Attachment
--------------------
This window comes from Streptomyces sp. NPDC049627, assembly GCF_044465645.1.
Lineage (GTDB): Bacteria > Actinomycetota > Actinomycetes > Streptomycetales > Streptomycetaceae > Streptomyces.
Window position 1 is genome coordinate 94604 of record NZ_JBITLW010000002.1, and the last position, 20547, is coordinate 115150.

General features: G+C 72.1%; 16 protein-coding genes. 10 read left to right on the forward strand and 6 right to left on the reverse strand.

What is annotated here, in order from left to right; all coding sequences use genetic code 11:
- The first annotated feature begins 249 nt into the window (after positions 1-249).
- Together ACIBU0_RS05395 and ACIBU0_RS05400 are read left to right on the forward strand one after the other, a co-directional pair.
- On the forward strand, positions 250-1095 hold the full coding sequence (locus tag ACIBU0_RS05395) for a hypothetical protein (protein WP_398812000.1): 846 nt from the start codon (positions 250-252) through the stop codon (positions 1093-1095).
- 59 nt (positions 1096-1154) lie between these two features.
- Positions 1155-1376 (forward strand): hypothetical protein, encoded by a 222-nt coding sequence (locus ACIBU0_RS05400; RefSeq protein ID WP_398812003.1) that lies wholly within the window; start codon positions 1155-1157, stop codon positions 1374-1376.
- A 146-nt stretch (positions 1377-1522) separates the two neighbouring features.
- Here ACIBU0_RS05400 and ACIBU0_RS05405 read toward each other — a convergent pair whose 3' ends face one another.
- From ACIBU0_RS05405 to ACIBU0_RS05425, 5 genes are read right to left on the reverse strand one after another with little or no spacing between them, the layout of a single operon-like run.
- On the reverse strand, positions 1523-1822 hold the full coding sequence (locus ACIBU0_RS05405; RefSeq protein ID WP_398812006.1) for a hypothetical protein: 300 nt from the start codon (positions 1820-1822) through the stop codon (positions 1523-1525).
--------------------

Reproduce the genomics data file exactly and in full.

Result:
This window comes from Streptomyces sp. NPDC049627, assembly GCF_044465645.1.
Lineage (GTDB): Bacteria > Actinomycetota > Actinomycetes > Streptomycetales > Streptomycetaceae > Streptomyces.
Window position 1 is genome coordinate 94604 of record NZ_JBITLW010000002.1, and the last position, 20547, is coordinate 115150.

General features: G+C 72.1%; 16 protein-coding genes. 10 read left to right on the forward strand and 6 right to left on the reverse strand.

What is annotated here, in order from left to right; all coding sequences use genetic code 11:
- The first annotated feature begins 249 nt into the window (after positions 1-249).
- Together ACIBU0_RS05395 and ACIBU0_RS05400 are read left to right on the forward strand one after the other, a co-directional pair.
- On the forward strand, positions 250-1095 hold the full coding sequence (locus tag ACIBU0_RS05395) for a hypothetical protein (protein WP_398812000.1): 846 nt from the start codon (positions 250-252) through the stop codon (positions 1093-1095).
- 59 nt (positions 1096-1154) lie between these two features.
- Positions 1155-1376 (forward strand): hypothetical protein, encoded by a 222-nt coding sequence (locus ACIBU0_RS05400; RefSeq protein ID WP_398812003.1) that lies wholly within the window; start codon positions 1155-1157, stop codon positions 1374-1376.
- A 146-nt stretch (positions 1377-1522) separates the two neighbouring features.
- Here ACIBU0_RS05400 and ACIBU0_RS05405 read toward each other — a convergent pair whose 3' ends face one another.
- From ACIBU0_RS05405 to ACIBU0_RS05425, 5 genes are read right to left on the reverse strand one after another with little or no spacing between them, the layout of a single operon-like run.
- On the reverse strand, positions 1523-1822 hold the full coding sequence (locus ACIBU0_RS05405; RefSeq protein ID WP_398812006.1) for a hypothetical protein: 300 nt from the start codon (positions 1820-1822) through the stop codon (positions 1523-1525).